• Lol !!!

          • 415Native

            Agreed. It was downright “shunful”

    • David

      Their is no line play what you want have fun if you lose think about why your army lost and build a better one dont tell others not to play there list because your too bad to beat a decent list

  • David

    can be hard at first but if you stick with it you’ll eventually design the type of army that gets a lot of thumbs up and can win against any given counter army

    What is the Author smoking

    If you come up with an army that can win against any given counter army everyone is going to moan about it and then GW will ban it.

  • Bootneck

    Just another pointless article.

    • Glad to know I wasted your time !

      • GnomesForge

        Sorry what? Below in the comments you COMPLAIN about having your time wasted by a reader.

  • Marco Marantz

    The problem still comes back to what you are permitted to do in the force orgs/detachments. I have a tourney coming up and adopting the mindset you seem to need at tourneys i have designed a tough 1500 point force putting out over 60 mortal wounds per turn. Will I run it? Probably not; it makes me feel dirty just conceiving it. I probably wont play in the tourney because of the state of the game; I had hoped with 8th ed we wouldnt even be able to spam….sadly we arent there yet. I contributed alot of ideas to 8th and many were picked up but sadly one that wasnt was a fixed org structure for competitive play: Minimum: HQ, 2x troops, then as you expand you can take 1 elite, 1 fast, 1 heavy (whatever order) before adding any further units. Further structure could be mandated. This should eliminate spam, while adding diversity (and flexibility), and force GW to make all options (at least under each category ie fast, elite, heavy) viable. It should also make painfully clear which units need further tweaking for balance across factions.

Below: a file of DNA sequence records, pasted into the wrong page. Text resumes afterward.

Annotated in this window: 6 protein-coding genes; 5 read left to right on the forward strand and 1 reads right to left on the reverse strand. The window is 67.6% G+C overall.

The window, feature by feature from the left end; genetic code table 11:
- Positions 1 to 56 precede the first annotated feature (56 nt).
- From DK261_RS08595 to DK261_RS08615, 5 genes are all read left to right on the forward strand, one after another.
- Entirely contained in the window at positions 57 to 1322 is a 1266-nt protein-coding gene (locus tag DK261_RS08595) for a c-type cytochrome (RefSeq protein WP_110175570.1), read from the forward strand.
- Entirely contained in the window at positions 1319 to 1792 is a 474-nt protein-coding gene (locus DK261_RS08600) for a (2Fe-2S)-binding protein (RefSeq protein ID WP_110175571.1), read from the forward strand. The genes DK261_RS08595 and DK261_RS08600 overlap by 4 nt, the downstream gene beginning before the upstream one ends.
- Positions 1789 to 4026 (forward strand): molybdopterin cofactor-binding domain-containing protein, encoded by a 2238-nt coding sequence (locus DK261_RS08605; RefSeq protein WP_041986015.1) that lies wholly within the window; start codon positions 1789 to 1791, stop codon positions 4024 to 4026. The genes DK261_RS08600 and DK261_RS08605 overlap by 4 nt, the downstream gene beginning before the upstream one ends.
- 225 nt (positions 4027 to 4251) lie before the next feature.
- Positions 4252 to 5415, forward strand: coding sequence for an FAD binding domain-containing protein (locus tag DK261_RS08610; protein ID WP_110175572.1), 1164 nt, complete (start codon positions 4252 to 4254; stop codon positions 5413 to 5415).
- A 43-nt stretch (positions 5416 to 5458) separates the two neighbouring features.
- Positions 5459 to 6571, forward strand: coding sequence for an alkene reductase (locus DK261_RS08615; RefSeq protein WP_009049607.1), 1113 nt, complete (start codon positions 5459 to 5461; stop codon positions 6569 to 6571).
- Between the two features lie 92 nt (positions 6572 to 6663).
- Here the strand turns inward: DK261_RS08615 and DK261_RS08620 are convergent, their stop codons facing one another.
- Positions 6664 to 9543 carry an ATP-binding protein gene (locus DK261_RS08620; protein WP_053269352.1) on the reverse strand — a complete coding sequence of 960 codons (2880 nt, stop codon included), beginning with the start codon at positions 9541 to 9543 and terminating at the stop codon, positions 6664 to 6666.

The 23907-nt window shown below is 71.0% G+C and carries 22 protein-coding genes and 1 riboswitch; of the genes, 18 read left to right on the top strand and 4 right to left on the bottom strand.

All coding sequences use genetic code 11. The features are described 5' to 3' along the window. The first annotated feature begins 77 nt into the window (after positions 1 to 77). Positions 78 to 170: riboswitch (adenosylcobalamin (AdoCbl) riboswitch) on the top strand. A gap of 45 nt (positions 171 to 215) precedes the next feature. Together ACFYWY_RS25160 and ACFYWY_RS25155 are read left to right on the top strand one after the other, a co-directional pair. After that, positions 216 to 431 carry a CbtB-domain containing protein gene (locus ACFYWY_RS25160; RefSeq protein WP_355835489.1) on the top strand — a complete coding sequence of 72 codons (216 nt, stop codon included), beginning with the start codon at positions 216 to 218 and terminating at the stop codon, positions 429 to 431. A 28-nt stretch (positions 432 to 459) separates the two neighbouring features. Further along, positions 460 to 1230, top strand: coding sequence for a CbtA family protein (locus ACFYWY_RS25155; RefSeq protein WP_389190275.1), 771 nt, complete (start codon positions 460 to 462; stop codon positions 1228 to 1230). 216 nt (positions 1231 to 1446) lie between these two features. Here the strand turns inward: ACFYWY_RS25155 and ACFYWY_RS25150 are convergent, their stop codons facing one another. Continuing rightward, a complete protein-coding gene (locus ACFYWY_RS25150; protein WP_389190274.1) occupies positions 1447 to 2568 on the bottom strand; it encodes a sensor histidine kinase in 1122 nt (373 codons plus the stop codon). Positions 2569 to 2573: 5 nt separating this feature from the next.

• Rechnin

    I have a really great idea… and I know its controversial, but, just play the damn game? I play in a group where there is only one other real gamer in it, we play for the fun of it.

    • Every game except tournies are social contracts. I’ve always advocated playing with people that like the same things you do.

      • Rechnin

        Always a good thing

  • Rechnin

    I have a few Chaos factions, many of them which have been nerfed somewhat because I like to have the number of men in a squad equal to their (un)holy number. It seem thematically right. But, it cripples them for points and gameplay.

  • GnomesForge

    “Going back to what I said above Games Workshop so far has been on top of their game and that’s what happens when the parent company finally really cares about the game and their core base customers.”

    Don’t worry money, your moneys money is all that money.

    • So you don’t respect the change in attitude from GW ?